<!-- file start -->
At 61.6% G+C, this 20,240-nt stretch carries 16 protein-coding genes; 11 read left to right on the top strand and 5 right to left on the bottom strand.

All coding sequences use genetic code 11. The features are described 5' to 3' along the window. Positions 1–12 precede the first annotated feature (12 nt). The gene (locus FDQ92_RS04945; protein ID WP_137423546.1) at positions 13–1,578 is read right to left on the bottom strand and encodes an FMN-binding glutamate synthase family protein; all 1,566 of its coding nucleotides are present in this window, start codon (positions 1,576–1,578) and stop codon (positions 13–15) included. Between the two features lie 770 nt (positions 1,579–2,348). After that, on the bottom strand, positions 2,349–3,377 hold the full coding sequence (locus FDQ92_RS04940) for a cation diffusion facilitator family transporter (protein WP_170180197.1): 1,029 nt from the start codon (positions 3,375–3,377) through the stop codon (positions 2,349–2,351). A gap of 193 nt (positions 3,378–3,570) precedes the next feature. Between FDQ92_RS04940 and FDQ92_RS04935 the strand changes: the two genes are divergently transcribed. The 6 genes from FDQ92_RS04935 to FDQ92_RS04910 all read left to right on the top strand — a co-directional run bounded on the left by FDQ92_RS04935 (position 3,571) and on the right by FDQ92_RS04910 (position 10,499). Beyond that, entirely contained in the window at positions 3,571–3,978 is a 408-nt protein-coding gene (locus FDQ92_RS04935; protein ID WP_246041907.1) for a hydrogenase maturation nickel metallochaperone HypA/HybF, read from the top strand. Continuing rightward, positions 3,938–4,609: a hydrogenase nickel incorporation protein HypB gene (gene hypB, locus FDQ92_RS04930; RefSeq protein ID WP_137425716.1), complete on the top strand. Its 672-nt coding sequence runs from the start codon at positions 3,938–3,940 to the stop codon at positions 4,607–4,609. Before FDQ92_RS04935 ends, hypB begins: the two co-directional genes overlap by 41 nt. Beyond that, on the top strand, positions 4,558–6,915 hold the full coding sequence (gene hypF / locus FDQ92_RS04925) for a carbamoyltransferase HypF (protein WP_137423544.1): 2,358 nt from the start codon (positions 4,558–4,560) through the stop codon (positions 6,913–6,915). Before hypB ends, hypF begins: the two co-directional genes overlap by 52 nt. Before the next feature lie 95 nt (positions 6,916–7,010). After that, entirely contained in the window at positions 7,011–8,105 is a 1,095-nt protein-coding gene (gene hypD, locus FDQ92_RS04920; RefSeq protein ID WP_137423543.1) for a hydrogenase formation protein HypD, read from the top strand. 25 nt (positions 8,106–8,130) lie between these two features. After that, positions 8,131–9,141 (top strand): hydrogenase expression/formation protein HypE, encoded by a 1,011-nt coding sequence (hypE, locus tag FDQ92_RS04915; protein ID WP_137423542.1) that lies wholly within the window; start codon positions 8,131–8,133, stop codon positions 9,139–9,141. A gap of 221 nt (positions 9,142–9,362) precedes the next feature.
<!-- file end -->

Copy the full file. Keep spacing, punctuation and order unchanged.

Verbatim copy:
At 61.6% G+C, this 20,240-nt stretch carries 16 protein-coding genes; 11 read left to right on the top strand and 5 right to left on the bottom strand.

All coding sequences use genetic code 11. The features are described 5' to 3' along the window. Positions 1–12 precede the first annotated feature (12 nt). The gene (locus FDQ92_RS04945; protein ID WP_137423546.1) at positions 13–1,578 is read right to left on the bottom strand and encodes an FMN-binding glutamate synthase family protein; all 1,566 of its coding nucleotides are present in this window, start codon (positions 1,576–1,578) and stop codon (positions 13–15) included. Between the two features lie 770 nt (positions 1,579–2,348). After that, on the bottom strand, positions 2,349–3,377 hold the full coding sequence (locus FDQ92_RS04940) for a cation diffusion facilitator family transporter (protein WP_170180197.1): 1,029 nt from the start codon (positions 3,375–3,377) through the stop codon (positions 2,349–2,351). A gap of 193 nt (positions 3,378–3,570) precedes the next feature. Between FDQ92_RS04940 and FDQ92_RS04935 the strand changes: the two genes are divergently transcribed. The 6 genes from FDQ92_RS04935 to FDQ92_RS04910 all read left to right on the top strand — a co-directional run bounded on the left by FDQ92_RS04935 (position 3,571) and on the right by FDQ92_RS04910 (position 10,499). Beyond that, entirely contained in the window at positions 3,571–3,978 is a 408-nt protein-coding gene (locus FDQ92_RS04935; protein ID WP_246041907.1) for a hydrogenase maturation nickel metallochaperone HypA/HybF, read from the top strand. Continuing rightward, positions 3,938–4,609: a hydrogenase nickel incorporation protein HypB gene (gene hypB, locus FDQ92_RS04930; RefSeq protein ID WP_137425716.1), complete on the top strand. Its 672-nt coding sequence runs from the start codon at positions 3,938–3,940 to the stop codon at positions 4,607–4,609. Before FDQ92_RS04935 ends, hypB begins: the two co-directional genes overlap by 41 nt. Beyond that, on the top strand, positions 4,558–6,915 hold the full coding sequence (gene hypF / locus FDQ92_RS04925) for a carbamoyltransferase HypF (protein WP_137423544.1): 2,358 nt from the start codon (positions 4,558–4,560) through the stop codon (positions 6,913–6,915). Before hypB ends, hypF begins: the two co-directional genes overlap by 52 nt. Before the next feature lie 95 nt (positions 6,916–7,010). After that, entirely contained in the window at positions 7,011–8,105 is a 1,095-nt protein-coding gene (gene hypD, locus FDQ92_RS04920; RefSeq protein ID WP_137423543.1) for a hydrogenase formation protein HypD, read from the top strand. 25 nt (positions 8,106–8,130) lie between these two features. After that, positions 8,131–9,141 (top strand): hydrogenase expression/formation protein HypE, encoded by a 1,011-nt coding sequence (hypE, locus tag FDQ92_RS04915; protein ID WP_137423542.1) that lies wholly within the window; start codon positions 8,131–8,133, stop codon positions 9,139–9,141. A gap of 221 nt (positions 9,142–9,362) precedes the next feature.